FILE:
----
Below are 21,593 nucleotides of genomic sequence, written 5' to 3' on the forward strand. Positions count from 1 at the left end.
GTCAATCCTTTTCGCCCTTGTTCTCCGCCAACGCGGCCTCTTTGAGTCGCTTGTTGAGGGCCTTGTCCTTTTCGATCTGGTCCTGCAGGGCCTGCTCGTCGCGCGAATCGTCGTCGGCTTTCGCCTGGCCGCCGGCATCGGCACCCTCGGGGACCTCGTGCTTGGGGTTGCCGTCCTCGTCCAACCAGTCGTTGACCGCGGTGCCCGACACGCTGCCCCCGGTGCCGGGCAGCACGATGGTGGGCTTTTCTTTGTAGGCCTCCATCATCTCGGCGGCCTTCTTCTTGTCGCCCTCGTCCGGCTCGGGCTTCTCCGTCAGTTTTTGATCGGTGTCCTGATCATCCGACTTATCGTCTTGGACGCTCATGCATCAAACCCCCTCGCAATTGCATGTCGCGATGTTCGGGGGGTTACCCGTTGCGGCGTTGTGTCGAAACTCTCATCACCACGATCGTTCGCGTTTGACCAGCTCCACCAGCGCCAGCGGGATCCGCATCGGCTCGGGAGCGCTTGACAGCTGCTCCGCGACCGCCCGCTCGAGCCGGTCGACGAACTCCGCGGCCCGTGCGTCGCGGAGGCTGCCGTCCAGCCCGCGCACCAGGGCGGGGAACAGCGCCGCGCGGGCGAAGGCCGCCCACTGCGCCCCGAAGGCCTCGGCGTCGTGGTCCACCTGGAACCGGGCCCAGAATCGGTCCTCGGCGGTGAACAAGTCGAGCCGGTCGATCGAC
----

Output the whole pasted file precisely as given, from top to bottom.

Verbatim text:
Below are 21,593 nucleotides of genomic sequence, written 5' to 3' on the forward strand. Positions count from 1 at the left end.
GTCAATCCTTTTCGCCCTTGTTCTCCGCCAACGCGGCCTCTTTGAGTCGCTTGTTGAGGGCCTTGTCCTTTTCGATCTGGTCCTGCAGGGCCTGCTCGTCGCGCGAATCGTCGTCGGCTTTCGCCTGGCCGCCGGCATCGGCACCCTCGGGGACCTCGTGCTTGGGGTTGCCGTCCTCGTCCAACCAGTCGTTGACCGCGGTGCCCGACACGCTGCCCCCGGTGCCGGGCAGCACGATGGTGGGCTTTTCTTTGTAGGCCTCCATCATCTCGGCGGCCTTCTTCTTGTCGCCCTCGTCCGGCTCGGGCTTCTCCGTCAGTTTTTGATCGGTGTCCTGATCATCCGACTTATCGTCTTGGACGCTCATGCATCAAACCCCCTCGCAATTGCATGTCGCGATGTTCGGGGGGTTACCCGTTGCGGCGTTGTGTCGAAACTCTCATCACCACGATCGTTCGCGTTTGACCAGCTCCACCAGCGCCAGCGGGATCCGCATCGGCTCGGGAGCGCTTGACAGCTGCTCCGCGACCGCCCGCTCGAGCCGGTCGACGAACTCCGCGGCCCGTGCGTCGCGGAGGCTGCCGTCCAGCCCGCGCACCAGGGCGGGGAACAGCGCCGCGCGGGCGAAGGCCGCCCACTGCGCCCCGAAGGCCTCGGCGTCGTGGTCCACCTGGAACCGGGCCCAGAATCGGTCCTCGGCGGTGAACAAGTCGAGCCGGTCGATCGAC